I work in relative obscurity in the middle of woods.
The wild turkeys roam and call out to me through the sun streaming upon my workbench. It is quiet. It is serene, and I have time to contemplate. This is right for me at this time in my life. I am no longer pulled by my dreams that wilt in daylight.
Am I lonely? No, because I have contact: Just the right amount of contact that I choose and that I value. I feel such gratitude now when I sit eating a sandwich at the local diner and watch the old man next to me sitting alone and staring at his gold watch. He looks peaceful. I can see that he’s lived a life that has been full. I love him silently and admire him. What were his choices and where did he stumble or astound?
My life is much smaller than it used to be and I like it that way. I moved to my cottage in the woods almost two years ago and it’s taken me that long to find the moonlight on the path when it’s dusk. It’s taken me that long to reach out and wander the perimeters of my town. That’s when I found the Repair Café.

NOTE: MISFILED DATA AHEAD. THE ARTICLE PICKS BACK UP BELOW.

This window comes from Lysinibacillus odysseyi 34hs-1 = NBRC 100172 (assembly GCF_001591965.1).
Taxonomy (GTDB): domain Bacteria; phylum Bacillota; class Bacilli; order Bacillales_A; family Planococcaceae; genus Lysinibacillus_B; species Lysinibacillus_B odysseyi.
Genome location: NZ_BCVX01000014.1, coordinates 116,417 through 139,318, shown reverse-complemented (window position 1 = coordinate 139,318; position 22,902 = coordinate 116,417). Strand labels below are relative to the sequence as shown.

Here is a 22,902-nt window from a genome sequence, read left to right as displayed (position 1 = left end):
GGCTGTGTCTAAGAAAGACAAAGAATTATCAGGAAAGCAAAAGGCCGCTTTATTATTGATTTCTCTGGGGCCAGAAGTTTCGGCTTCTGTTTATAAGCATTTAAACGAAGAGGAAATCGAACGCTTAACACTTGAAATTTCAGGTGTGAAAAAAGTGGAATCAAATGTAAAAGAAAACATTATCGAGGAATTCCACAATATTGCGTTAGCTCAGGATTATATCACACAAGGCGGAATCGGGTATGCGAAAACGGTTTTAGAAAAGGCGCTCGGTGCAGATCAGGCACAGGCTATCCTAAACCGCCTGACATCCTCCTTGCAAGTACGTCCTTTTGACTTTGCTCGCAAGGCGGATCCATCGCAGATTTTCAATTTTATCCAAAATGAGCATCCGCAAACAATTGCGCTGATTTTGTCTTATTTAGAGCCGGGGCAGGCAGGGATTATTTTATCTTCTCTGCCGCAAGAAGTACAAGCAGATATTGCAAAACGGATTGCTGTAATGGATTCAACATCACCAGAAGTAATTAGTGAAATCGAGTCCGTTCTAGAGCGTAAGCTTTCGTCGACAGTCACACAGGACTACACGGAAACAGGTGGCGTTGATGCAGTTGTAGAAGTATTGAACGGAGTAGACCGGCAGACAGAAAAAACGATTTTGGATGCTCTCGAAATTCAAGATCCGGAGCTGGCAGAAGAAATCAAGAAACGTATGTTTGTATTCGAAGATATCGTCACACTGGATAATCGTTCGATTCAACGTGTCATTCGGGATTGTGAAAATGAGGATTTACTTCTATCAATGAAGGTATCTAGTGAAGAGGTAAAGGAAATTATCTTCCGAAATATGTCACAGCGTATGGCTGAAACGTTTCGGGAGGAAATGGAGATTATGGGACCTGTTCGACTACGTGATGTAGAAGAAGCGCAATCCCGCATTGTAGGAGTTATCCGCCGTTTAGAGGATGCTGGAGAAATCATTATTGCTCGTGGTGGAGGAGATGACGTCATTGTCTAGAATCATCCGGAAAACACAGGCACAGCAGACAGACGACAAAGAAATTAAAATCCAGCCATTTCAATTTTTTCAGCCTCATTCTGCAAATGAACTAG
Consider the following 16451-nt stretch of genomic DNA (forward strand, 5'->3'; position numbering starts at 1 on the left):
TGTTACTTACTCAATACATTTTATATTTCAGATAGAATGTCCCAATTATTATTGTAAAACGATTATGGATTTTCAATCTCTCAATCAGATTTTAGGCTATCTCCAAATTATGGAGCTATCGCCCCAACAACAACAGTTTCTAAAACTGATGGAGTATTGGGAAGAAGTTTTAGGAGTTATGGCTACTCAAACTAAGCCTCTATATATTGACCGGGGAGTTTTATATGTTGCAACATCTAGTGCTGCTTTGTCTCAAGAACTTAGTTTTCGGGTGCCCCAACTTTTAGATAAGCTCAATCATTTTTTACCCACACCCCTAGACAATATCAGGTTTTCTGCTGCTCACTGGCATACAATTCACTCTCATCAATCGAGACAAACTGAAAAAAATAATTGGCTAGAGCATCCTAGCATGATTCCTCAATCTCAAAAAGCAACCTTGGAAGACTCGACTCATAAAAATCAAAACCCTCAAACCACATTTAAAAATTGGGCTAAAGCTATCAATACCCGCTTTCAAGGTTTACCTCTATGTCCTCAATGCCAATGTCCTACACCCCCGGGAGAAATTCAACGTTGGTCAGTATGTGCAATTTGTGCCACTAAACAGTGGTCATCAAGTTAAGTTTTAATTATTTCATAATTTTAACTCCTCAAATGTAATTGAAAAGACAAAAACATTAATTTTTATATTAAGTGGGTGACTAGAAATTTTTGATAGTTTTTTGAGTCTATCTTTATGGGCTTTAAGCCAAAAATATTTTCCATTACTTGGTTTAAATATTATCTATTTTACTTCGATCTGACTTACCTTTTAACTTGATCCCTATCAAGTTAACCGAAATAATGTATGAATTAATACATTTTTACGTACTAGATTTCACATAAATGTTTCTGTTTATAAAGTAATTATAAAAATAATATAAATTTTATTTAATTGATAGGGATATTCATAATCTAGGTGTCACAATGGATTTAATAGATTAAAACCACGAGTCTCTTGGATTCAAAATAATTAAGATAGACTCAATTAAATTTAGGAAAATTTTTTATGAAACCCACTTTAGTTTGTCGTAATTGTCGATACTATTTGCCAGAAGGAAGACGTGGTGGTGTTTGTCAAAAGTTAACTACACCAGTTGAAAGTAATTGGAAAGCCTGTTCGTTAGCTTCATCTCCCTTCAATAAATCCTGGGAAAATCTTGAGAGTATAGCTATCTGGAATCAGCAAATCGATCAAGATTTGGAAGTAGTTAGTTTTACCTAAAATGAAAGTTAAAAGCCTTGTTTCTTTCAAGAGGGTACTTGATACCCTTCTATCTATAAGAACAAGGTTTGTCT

The Repair Café is an old concept. It happens in many incarnations in many communities. I remember when I was a child how I sat by my father’s elbow and watched him closely when he fixed a broken chair or metal shelving. When he drilled through the metal and attached nuts and bolts for stability it seemed almost painful, like a stay in the hospital. The drill through the metal screamed when it was mended. It sighed as it was sanded and repainted. We laughed when he was stumped by an engineering challenge and we wondered why the piece didn’t repair itself.
I’ve been making jewelry for 45 years and I like to take my time. I volunteered my time one afternoon several weeks ago at the Repair Café. I was there to advise and do small repairs on the spot in a large room at the back of a church. Volunteers were buzzing around, setting up tables and lamps. I worked a double task of sewing and mending as well as wielding my pliers to fix that broken clasp on a long chain.
The Café had barely opened its doors when a couple of real Woodstockers walked up to my small jewelry station. He was dapper and friendly. She was tall and monumental in her fuschia fake fur coat and purple hair. They were clutching a round cookie tin.
Putting the tin down, they slid it over the table to me and I opened it. Resting in a square of red velvet was a silver and semi-precious stone pendant, one of the largest pendants I’d ever seen. Immediately I knew it was modernist, from the 1950s, when many artists also made jewelry. It resembled a Paul Klee painting with fanciful and playful beaded silver wires sticking out randomly. It was odd and intriguing and a little bit garish.
“Can you fix this?” he asked. “It’s actually quite valuable, by an artist that used to live here in Woodstock: Rolph Scarlett.”